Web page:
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heretic

[n. her-i-tik; adj. her-i-tik, huh-ret-ik] /n. ˈhɛr ɪ tɪk; adj. ˈhɛr ɪ tɪk, həˈrɛt ɪk/
noun
1.
a professed believer who maintains religious opinions contrary to those accepted by his or her church or rejects doctrines prescribed by that church.
2.
Roman Catholic Church. a baptized Roman Catholic who willfully and persistently rejects any article of faith.
3.
anyone who does not conform to an established attitude, doctrine, or principle.
adjective
4.
Origin
1300-1350
1300-50; Middle English heretik < Middle French heretique < Late Latin haereticus < Greek hairetikós able to choose (Late Greek: heretical), equivalent to hairet(ós) that may be taken (verbal adjective of haireîn to choose) + -ikos -ic
Related forms
semiheretic, adjective, noun
Synonyms
1. apostate, backslider, recreant, protestant. 3. dissenter, skeptic, freethinker.
Dictionary.com Unabridged
Based on the Random House Dictionary, © Random House, Inc. 2014.
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Examples from the web for heretics
  • Both sides demand that politicians not give into the heretics.
  • The faithful are the heretics in their pronouncements and worthy of scorn, derision and perhaps expulsion from university.
  • heretics are members of the church or faith with which they disagree and thus distinct from non-believers.
  • His later companionship with heretics will prolong his own adherence to error.
  • In fact, inquirers were often burned at the stake or drawn and quartered as a heretics and infidels.
  • As with any dogma, however, there are bound to be heretics.
  • Count me as one of the heretics when it comes to climate.
  • Until that changes, there will be a lot of heretics.
  • Inevitably some heretics will be burned at the stake.
  • They restricted only ungodly print or speeches by heretics and blasphemers.
British Dictionary definitions for heretics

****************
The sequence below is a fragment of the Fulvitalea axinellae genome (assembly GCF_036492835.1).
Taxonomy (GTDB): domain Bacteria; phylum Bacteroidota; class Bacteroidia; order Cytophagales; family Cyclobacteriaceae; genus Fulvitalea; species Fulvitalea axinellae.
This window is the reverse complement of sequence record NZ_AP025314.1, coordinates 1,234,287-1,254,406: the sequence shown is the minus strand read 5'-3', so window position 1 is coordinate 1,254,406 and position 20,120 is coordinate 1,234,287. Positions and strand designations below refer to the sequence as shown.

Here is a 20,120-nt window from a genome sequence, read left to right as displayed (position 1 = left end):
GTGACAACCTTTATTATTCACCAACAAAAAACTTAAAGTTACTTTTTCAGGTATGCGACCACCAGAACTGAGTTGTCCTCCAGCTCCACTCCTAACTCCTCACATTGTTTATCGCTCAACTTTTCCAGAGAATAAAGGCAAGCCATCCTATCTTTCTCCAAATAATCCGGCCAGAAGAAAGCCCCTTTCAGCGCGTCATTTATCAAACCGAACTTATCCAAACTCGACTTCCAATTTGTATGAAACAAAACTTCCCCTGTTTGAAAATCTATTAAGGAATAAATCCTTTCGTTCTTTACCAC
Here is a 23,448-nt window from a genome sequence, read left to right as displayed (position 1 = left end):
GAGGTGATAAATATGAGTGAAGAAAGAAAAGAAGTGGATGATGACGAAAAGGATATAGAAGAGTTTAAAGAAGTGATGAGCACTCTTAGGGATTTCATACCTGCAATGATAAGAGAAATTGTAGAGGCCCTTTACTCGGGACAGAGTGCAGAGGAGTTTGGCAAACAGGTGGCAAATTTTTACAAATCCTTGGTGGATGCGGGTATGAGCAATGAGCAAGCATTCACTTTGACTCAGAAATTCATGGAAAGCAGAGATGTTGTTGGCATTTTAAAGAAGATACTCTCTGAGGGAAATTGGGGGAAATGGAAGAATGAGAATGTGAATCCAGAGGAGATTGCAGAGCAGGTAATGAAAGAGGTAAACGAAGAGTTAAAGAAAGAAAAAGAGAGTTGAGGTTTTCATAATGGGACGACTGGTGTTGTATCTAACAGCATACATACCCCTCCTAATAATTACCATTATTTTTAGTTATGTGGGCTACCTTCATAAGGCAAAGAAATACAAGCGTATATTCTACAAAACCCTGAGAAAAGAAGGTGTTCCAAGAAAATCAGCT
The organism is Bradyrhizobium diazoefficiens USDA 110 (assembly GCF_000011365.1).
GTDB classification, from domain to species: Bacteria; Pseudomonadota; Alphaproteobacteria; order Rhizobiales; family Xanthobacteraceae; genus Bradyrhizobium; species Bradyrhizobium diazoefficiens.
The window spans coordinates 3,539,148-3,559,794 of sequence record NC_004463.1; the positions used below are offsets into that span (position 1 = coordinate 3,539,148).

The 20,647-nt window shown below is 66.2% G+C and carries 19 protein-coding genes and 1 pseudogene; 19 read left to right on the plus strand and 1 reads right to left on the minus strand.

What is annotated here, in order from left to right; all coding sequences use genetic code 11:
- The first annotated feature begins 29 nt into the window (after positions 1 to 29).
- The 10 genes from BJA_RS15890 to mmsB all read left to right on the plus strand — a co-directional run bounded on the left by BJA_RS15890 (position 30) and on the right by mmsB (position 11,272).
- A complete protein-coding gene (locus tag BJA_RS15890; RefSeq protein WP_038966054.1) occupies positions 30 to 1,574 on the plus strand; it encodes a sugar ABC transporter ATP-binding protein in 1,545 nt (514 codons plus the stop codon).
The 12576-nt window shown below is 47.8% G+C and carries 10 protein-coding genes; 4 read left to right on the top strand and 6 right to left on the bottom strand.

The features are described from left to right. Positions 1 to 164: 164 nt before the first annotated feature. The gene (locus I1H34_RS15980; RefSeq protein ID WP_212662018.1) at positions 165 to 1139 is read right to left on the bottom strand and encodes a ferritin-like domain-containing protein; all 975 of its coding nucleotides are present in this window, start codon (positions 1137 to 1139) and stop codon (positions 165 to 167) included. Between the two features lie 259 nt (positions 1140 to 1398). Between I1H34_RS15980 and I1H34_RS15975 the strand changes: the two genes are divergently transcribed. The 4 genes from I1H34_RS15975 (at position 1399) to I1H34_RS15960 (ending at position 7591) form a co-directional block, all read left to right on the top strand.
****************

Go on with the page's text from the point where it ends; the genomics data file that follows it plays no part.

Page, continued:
heretic

/ˈhɛrətɪk/
noun
1.
(mainly RC Church) a person who maintains beliefs contrary to the established teachings of the Church
2.
a person who holds unorthodox opinions in any field
Derived Forms
heretical (hɪˈrɛtɪkəl) adjective
heretically, adverb
Collins English Dictionary - Complete & Unabridged 2012 Digital Edition
© William Collins Sons & Co. Ltd. 1979, 1986 © HarperCollins
Publishers 1998, 2000, 2003, 2005, 2006, 2007, 2009, 2012
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Word Origin and History for heretics

heretic

n.

mid-14c., from Old French eretique (14c., Modern French hérétique), from Church Latin haereticus, from Greek hairetikos "able to choose," the verbal adjective of hairein (see heresy).

Online Etymology Dictionary, © 2010 Douglas Harper
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heretics in Culture

heretic definition


One who challenges the doctrines of an established church. Martin Luther was proclaimed a heretic for rejecting many of the tenets of the Roman Catholic Church.

The American Heritage® New Dictionary of Cultural Literacy, Third Edition
Copyright © 2005 by Houghton Mifflin Company.
Published by Houghton Mifflin Company. All rights reserved.
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13
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